Welcome to 2020 and the wonderful world of Airbnb. Or so many people think. The holiday season was abuzz with guests from around the world and as people love to share their experiences of the homes they rented, some very interesting stories were told – a number of which left me somewhat aghast, amused and perplexed.
The stories once again highlighted the fact that if homeowners are going to list their properties on Airbnb or the other portals, there are some absolute minimum standards that must be met in order to get good reviews and ratings and thereby be positioned higher up on the platforms when people search for accommodation.
There is no doubt that there were many new visitors in town and the word is certainly spreading globally about what great places Hermanus and the Overberg are to visit. Some visitors even made their bookings for December 2020 based on how amazing they felt their Overberg experience was.
Some homeowners surpassed the minimum Airbnb standards by a mile and others clung to the belief that they could “make a quick buck” and tried their luck by offering less than the minimum expected by guests. As expected, the approach of the latter backfired and, in some instances, the guest reviews were so bad that owners had no option but to delist their properties with a wistful “this Airbnb thing didn’t work for us”.
So what is really at play here? As a host myself for client properties, it is amazing what a difference there is between owners who are serious about this income-generating option versus those who see it as nothing more than a way to make money. Some guests who were paying anywhere between R2 000 and R3 000 per night were met with properties that literally provided the bare minimum or less.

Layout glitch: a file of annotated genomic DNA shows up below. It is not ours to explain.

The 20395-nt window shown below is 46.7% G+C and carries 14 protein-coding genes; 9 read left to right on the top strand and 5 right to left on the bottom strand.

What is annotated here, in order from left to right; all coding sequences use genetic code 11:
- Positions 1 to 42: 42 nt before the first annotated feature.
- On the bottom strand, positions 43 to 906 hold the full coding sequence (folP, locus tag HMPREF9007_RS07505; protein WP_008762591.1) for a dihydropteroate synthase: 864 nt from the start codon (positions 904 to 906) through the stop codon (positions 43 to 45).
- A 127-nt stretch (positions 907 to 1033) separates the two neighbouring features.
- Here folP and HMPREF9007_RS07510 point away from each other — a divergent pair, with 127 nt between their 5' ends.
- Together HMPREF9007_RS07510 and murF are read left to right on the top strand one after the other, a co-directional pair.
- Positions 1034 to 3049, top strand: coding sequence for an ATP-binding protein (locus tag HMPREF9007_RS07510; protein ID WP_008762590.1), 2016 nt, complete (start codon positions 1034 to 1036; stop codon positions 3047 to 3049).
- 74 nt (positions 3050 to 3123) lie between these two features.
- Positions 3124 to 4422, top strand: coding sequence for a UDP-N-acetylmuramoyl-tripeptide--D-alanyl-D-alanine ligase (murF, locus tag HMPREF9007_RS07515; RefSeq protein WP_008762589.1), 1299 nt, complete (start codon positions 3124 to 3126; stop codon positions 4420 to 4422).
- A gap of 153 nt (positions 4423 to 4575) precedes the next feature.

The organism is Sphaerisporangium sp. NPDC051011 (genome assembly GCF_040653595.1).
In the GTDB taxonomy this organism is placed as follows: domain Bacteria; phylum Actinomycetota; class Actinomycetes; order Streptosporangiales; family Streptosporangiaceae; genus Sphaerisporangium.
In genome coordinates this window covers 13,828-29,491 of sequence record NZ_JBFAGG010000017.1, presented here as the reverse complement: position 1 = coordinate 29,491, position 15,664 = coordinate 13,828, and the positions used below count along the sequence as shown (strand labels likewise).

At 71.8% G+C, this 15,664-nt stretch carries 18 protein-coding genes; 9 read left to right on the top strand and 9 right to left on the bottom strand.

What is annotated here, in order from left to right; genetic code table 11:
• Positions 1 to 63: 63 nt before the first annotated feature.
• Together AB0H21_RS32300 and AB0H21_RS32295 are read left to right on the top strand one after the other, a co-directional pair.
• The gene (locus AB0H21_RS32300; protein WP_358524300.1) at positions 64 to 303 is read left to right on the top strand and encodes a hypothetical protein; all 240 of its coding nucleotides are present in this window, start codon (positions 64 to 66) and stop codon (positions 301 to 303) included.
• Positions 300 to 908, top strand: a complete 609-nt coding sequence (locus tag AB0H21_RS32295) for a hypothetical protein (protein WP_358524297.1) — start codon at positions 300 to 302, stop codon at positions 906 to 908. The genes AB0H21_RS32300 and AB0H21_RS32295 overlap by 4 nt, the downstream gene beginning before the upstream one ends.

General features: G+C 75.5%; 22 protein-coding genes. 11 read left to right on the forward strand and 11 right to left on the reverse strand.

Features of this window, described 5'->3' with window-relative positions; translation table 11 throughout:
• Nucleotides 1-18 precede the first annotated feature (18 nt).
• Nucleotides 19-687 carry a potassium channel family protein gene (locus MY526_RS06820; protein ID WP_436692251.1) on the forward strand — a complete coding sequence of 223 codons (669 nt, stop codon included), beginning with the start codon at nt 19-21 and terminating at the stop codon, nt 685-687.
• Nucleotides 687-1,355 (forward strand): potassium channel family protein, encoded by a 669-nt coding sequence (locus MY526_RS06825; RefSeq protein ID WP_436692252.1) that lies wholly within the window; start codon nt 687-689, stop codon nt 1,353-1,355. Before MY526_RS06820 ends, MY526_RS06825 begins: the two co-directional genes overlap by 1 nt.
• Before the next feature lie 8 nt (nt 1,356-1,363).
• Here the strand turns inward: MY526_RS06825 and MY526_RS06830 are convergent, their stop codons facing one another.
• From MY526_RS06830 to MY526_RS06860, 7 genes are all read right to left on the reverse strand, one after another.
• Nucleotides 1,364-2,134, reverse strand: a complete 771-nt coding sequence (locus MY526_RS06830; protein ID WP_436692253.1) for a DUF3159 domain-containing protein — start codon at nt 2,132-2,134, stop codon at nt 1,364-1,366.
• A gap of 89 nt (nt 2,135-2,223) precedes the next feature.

In many cases there was a lack of basic amenities, such as an iron and ironing board, bath mats, a dish drying rack, spare dishcloths, a big garbage bin, and enough dining table chairs for the minimum number of guests. With not a floor rug or carpet in sight, not a picture on the walls and only enough cutlery and crockery for one meal, only one towel per guest and beds and pillows that would not even provide well-heeled campers with a comfortable night’s rest, some guests were in for a bleak experience and in some instances a ruined holiday.
At the opposite end of the spectrum are those house-proud hosts who love to welcome guests to their properties and go the extra mile in terms of décor, bathroom supplies, basic kitchen supplies (after all, this is self-catering) and the best quality in terms of linen, beds, pillows and other amenities that guarantee their guests’ comfort. These efforts are more than appreciated by guests.
This profile of owner fully understands that you have to make some kind of investment to bring a property up to spec in order to get good reviews and regular bookings, within reason. They maintain their properties and ensure that their guests will want for nothing during their stay.
These are people who understand that at least a bath towel and a hand towel should be available, in addition to a full set of spare linen and towels when bookings exceed seven days. Needless to say, the reviews these hosts receive at departure are so positive that they elicit an immediate booking for a future date.
Airbnb hosts are well acquainted with the phrase “expect the unexpected”, as unforeseen glitches can happen even in the best-prepared circumstances. From glass breaking to electrical blowouts and large appliances packing up, to septic tanks overflowing, this season had its surprises for many a host – and the run-around to attend to these issues on behalf of guests and owners is not for the faint-hearted. Fortunately, Hermanus has some incredible service providers who once again jumped in over the public holidays and throughout the season to help hosts deal with unexpected crises.
One of the most amusing stories for me, however, was when a guest at one of the properties complained about the fact that there was nowhere to sit outside where it wasn’t windy. This is, after all, a town that attracts wind from all sides and if you are lucky to find a space outdoors where there is no wind, enjoy it in the moment, for it won’t last long!
Here’s hoping that those out there who want to be serious participants in our hospitality industry do so by providing accommodation and amenities at the level that will make guests want to return, rather than leaving with a bad taste in their mouths.